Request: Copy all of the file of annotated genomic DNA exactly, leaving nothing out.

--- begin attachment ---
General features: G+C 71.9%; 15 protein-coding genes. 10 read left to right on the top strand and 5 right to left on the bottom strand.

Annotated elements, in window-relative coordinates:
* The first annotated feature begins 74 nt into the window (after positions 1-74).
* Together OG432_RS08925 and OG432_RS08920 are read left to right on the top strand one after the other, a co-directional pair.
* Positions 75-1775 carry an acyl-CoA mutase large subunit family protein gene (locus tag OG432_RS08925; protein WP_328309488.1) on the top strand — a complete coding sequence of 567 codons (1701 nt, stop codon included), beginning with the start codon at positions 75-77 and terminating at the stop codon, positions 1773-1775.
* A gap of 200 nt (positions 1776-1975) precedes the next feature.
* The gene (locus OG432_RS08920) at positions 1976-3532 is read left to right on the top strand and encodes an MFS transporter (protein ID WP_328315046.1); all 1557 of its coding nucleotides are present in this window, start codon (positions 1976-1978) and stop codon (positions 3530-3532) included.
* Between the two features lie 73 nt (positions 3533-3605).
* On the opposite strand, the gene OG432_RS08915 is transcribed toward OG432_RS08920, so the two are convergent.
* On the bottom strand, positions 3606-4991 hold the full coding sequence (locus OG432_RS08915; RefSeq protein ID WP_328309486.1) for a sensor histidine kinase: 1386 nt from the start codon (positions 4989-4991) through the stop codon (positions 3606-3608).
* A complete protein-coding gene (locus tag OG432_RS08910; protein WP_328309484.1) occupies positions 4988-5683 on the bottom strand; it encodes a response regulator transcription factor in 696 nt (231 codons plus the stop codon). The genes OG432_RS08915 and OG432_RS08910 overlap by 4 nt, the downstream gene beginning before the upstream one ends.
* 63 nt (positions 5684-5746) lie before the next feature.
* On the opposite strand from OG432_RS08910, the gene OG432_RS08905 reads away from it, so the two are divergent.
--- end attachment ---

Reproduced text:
General features: G+C 71.9%; 15 protein-coding genes. 10 read left to right on the top strand and 5 right to left on the bottom strand.

Annotated elements, in window-relative coordinates:
* The first annotated feature begins 74 nt into the window (after positions 1-74).
* Together OG432_RS08925 and OG432_RS08920 are read left to right on the top strand one after the other, a co-directional pair.
* Positions 75-1775 carry an acyl-CoA mutase large subunit family protein gene (locus tag OG432_RS08925; protein WP_328309488.1) on the top strand — a complete coding sequence of 567 codons (1701 nt, stop codon included), beginning with the start codon at positions 75-77 and terminating at the stop codon, positions 1773-1775.
* A gap of 200 nt (positions 1776-1975) precedes the next feature.
* The gene (locus OG432_RS08920) at positions 1976-3532 is read left to right on the top strand and encodes an MFS transporter (protein ID WP_328315046.1); all 1557 of its coding nucleotides are present in this window, start codon (positions 1976-1978) and stop codon (positions 3530-3532) included.
* Between the two features lie 73 nt (positions 3533-3605).
* On the opposite strand, the gene OG432_RS08915 is transcribed toward OG432_RS08920, so the two are convergent.
* On the bottom strand, positions 3606-4991 hold the full coding sequence (locus OG432_RS08915; RefSeq protein ID WP_328309486.1) for a sensor histidine kinase: 1386 nt from the start codon (positions 4989-4991) through the stop codon (positions 3606-3608).
* A complete protein-coding gene (locus tag OG432_RS08910; protein WP_328309484.1) occupies positions 4988-5683 on the bottom strand; it encodes a response regulator transcription factor in 696 nt (231 codons plus the stop codon). The genes OG432_RS08915 and OG432_RS08910 overlap by 4 nt, the downstream gene beginning before the upstream one ends.
* 63 nt (positions 5684-5746) lie before the next feature.
* On the opposite strand from OG432_RS08910, the gene OG432_RS08905 reads away from it, so the two are divergent.